Ontario is the most expensive province to pursue post-secondary education.
The Statistics Canada data released last week shows the average undergraduate tuition fees for the 2017-2018 academic year will be $8,454, up from $8,114 in the previous year, while graduate and international tuition fees also continued to rise.
This, despite the province’s student loan reforms, which is said to offer free tuition to over one-third of full-time post-secondary students through the new Ontario Student Assistance Program (OSAP).
“While the 2017-18 academic year will see the introduction of the new OSAP that will provide non-repayable grants to thousands of students, we are still very concerned by this upward trend in tuition fees,” said Nour Alideeb, Chairperson of the Canadian Federation of Students-Ontario (CFS), in a press release. “The reality is that tuition fees are continuing to rise, even as average class sizes balloon, public funding decreases, and institutions lean on underpaid, precarious, part-time instructors to conduct most teaching.”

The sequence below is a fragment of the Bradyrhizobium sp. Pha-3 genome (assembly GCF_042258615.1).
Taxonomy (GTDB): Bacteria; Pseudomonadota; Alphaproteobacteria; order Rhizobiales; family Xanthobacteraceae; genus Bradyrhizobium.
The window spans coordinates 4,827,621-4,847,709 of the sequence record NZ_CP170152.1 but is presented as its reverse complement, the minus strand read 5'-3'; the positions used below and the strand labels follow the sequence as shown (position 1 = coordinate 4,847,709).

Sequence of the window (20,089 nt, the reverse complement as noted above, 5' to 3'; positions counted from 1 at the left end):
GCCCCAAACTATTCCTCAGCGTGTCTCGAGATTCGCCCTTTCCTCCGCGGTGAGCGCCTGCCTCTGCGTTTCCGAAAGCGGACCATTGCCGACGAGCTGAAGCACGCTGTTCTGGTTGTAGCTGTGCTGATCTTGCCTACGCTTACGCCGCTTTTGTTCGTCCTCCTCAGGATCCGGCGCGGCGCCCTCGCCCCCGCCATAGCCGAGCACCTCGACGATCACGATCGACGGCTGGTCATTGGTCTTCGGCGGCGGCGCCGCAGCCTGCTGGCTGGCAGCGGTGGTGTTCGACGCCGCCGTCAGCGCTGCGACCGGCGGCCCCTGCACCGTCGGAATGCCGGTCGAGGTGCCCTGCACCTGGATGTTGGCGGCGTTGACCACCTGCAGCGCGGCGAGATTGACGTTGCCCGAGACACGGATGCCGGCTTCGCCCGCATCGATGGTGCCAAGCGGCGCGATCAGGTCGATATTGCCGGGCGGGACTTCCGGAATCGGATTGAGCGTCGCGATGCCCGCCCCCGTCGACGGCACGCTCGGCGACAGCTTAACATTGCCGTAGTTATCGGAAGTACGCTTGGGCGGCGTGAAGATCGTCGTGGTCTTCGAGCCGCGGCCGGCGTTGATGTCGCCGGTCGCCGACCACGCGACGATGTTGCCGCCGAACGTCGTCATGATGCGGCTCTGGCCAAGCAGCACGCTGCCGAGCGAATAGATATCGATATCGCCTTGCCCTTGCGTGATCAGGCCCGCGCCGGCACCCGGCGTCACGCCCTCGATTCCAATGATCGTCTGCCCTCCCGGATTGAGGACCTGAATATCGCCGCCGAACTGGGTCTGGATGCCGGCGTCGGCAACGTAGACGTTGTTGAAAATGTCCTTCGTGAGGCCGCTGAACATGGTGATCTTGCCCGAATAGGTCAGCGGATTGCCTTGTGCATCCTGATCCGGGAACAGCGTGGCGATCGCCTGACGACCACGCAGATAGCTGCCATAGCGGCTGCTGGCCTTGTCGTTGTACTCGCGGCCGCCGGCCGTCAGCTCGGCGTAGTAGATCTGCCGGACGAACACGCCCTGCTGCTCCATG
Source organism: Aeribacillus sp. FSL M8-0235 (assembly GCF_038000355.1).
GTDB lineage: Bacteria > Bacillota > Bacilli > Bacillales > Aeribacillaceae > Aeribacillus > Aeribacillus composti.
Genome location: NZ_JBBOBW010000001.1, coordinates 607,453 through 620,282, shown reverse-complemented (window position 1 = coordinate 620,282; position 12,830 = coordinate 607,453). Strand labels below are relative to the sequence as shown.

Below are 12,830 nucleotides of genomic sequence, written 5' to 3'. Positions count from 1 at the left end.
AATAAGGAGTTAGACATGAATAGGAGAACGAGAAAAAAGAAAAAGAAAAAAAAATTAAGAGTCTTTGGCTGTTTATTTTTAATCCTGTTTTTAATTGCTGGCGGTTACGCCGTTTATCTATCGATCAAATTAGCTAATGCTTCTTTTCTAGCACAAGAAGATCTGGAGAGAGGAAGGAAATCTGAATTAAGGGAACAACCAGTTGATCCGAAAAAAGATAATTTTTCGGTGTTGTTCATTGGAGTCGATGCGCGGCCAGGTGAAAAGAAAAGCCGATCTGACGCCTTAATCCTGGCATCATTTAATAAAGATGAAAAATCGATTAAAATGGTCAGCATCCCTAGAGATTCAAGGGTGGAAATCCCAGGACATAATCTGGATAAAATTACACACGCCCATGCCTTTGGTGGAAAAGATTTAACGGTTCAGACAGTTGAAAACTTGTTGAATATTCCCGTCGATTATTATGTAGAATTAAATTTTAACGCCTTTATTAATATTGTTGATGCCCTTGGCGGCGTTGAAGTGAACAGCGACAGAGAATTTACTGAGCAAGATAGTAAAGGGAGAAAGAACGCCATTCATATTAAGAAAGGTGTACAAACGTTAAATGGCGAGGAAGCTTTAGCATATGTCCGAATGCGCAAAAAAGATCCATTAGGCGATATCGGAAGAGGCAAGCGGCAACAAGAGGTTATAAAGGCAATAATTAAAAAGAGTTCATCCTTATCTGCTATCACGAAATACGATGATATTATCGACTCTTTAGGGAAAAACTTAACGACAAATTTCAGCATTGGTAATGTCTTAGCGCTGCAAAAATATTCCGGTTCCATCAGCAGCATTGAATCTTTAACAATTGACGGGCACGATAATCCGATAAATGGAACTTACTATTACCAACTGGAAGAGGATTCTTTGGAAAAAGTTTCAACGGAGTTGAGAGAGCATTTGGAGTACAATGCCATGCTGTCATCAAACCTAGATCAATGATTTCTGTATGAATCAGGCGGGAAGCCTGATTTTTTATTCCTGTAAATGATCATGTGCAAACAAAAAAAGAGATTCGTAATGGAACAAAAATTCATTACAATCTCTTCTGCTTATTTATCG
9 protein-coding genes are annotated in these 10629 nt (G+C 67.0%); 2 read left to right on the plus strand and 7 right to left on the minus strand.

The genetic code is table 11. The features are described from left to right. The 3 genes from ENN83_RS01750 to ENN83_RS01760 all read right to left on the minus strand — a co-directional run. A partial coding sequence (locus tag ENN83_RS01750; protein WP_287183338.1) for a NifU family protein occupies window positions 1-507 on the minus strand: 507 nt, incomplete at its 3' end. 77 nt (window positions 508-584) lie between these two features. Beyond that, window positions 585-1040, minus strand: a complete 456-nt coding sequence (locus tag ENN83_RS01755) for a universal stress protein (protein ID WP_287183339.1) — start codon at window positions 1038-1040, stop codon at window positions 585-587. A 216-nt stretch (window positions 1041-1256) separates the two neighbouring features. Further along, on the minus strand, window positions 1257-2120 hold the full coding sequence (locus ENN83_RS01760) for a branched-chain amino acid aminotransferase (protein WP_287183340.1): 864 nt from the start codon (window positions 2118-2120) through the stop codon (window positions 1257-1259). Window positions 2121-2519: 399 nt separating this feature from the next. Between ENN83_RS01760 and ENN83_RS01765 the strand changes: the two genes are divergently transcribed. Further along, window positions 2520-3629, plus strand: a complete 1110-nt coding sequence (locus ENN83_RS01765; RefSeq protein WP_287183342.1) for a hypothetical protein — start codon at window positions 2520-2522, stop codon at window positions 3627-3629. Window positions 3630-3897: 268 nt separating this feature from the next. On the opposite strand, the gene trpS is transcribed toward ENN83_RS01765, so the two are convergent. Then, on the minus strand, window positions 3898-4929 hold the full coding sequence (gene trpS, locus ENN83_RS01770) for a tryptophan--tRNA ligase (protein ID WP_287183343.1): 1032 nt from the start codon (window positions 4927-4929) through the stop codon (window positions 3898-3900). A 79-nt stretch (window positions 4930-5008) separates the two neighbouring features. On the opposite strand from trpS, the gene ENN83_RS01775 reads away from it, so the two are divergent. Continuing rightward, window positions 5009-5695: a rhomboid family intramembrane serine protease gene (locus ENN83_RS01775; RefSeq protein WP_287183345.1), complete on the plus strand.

CFS notes that Ontario colleges and universities remain “chronically underfunded,” which is damaging the quality of education that students are paying so much money for.
The province says that 95% of all students who are receiving OSAP are getting “generous grants” to help them pay for college or university. Additionally, to make school more affordable, the province is partnering with eCampusOntario to develop and provide free and low-cost digital textbooks to students.
“We applaud the governments efforts to make education more affordable, such as the new OSAP and the Ontario Online Textbook Library, which will make hundreds of free, open-source educational resources available to students and teachers,” said Alideeb. “But we are worried that all these promising initiatives will be eroded and undermined by rising tuition fees and declining public funding.”
According toe CFS, which represents more than 350,000 college and university students in all regions of the province, the current tuition fee framework will expire in 2019, and students are calling on the government to ensure that the next framework reverses this decade-long trend of rising costs for students and their families.